A financial professional person has become Hong Kong’s biggest victim of internet romance scams, losing HK$14 million (US$1.8 million) to a con artist she only had an online relationship with for eight years, police sources revealed, amid an upswing in such cases just this year.

Online romance scammers duped 119 Hongkongers to the tune of HK$75.9 million in total in the first three months of this year, five times more than the amount scammed for the same period last year.

A police source described the eight-year con as the longest-lasting online love scam in the city, and the HK$14 million lost as the largest in a solitary case.

The victim, a woman in her 40s who works as a manager in a financial institution, met her purported lover on an online dating website and transfered the money to bank accounts in Malaysia and Hong Kong in over 200 transactions starting in 2010, sources told the Post.

She did not meet him face-to-face throughout their entire eight-year online relationship.

After using up all her own savings, the woman applied for loans and borrowed money from family and friends before eventually realising last month that she had been swindled by her online lover, who pretended to be a British film director and only ever made contact with her via email and WhatsApp messaging.

According to police, the woman first became acquainted with the swindler, who used a photograph of a white man in his online dating profile, in August 2010. The con artist spent three months befriending his victim, before he first requested money from her.

“He claimed he was detained by Malaysian authorities after being found carrying about £300,000 in breach of the country’s laws,” another police source said.

“In the beginning, the victim was asked to transfer more than HK$10,000 to pay the administration fee for his release. The scammer then invented different excuses, and duped the victim into transferring yet again more money.”

Another source said the victim had made between 200 and 300 transactions in total, with amounts ranging from HK$10,000 to hundreds of thousands of dollars at a single time. The last transaction was made in March.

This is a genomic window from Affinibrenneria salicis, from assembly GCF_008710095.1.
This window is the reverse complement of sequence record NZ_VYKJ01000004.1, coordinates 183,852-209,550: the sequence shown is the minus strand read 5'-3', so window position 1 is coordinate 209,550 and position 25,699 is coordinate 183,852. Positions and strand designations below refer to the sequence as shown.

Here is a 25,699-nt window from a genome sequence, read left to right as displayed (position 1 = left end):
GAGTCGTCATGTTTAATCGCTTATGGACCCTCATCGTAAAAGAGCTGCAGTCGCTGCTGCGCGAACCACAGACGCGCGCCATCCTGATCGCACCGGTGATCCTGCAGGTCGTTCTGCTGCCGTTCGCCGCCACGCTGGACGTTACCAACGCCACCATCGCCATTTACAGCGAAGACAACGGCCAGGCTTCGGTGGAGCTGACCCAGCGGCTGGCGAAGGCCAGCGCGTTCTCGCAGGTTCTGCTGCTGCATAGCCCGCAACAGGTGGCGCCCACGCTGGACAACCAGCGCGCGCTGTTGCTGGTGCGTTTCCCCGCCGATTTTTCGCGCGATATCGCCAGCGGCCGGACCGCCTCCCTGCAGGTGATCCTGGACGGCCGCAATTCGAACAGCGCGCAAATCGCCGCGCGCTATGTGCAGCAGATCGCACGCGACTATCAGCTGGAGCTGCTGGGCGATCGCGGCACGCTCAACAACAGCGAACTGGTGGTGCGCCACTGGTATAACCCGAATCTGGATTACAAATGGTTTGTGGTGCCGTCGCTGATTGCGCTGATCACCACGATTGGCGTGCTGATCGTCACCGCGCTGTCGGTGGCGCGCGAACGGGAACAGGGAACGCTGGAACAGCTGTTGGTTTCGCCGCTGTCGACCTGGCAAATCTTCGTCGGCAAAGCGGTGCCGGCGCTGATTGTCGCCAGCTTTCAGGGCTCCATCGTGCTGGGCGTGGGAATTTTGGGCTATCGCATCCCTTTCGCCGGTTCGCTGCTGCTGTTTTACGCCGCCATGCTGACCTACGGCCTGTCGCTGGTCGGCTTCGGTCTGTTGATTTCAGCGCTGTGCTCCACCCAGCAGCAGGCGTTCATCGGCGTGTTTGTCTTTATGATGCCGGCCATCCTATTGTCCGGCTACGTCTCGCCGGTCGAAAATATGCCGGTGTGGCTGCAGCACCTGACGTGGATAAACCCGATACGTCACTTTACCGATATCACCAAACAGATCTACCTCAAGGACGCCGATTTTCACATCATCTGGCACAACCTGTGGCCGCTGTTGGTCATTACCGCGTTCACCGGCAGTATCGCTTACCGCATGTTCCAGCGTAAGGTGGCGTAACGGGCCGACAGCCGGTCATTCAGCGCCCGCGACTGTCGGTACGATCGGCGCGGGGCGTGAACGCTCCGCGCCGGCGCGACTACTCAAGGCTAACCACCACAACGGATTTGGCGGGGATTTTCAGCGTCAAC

The case only became tevident after the victim talked to her family when she tried to borrow more money, and realised she had been cheated. She called police in mid-April.

Investigators could not find any British film director with the name used by the con artist. Sources said they were trying to trace the holders of the bank accounts used in the scam, and interchanging intelligence with their Malaysian counterparts.

www.intelagencies.com

www.crimefiles.net

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Official police figures show nearly 93 per cent of the victims in the first quarter were women, and almost 12 per cent of them were professionals. More than 80 per cent of them were aged between 31 and 60.

Police said 113 of the victims were Hongkongers, and the remaining six were women from mainland China and Taiwan living in the city.

In 2017, 235 people were swindled out of HK$108 million in such scams, more than double the 114 cases in 2016, which involved HK$95 million.

Another police source said the money lost in online scams in the first five months of this year was likely to be more than the amount lost over the whole of last year.

In addition to the HK$14 million case in April, two other women were cheated out of a total of HK$8 million in May.

The rampant online love scams have prompted the police force’s Anti-Deception Coordination Centre to issue a scam alert on its website.

Scammers are typically disguised as “Caucasian” European or American men, claim to be professionals working in fields such as engineering, banking, business or the military, and befriend victims online.

It usually takes them at least one or two months to win the trust and sympathy of their victims, before inventing different reasons to get them to part with their money.

According to police, the swindlers are constantly changing their tactics, and police are urging the public to be wary of who they talk to online.

“Beware of online romance scammers who want MONEY, not LOVE!” a message on the website warns.

www.mylove-au.com

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Henry Sapiecha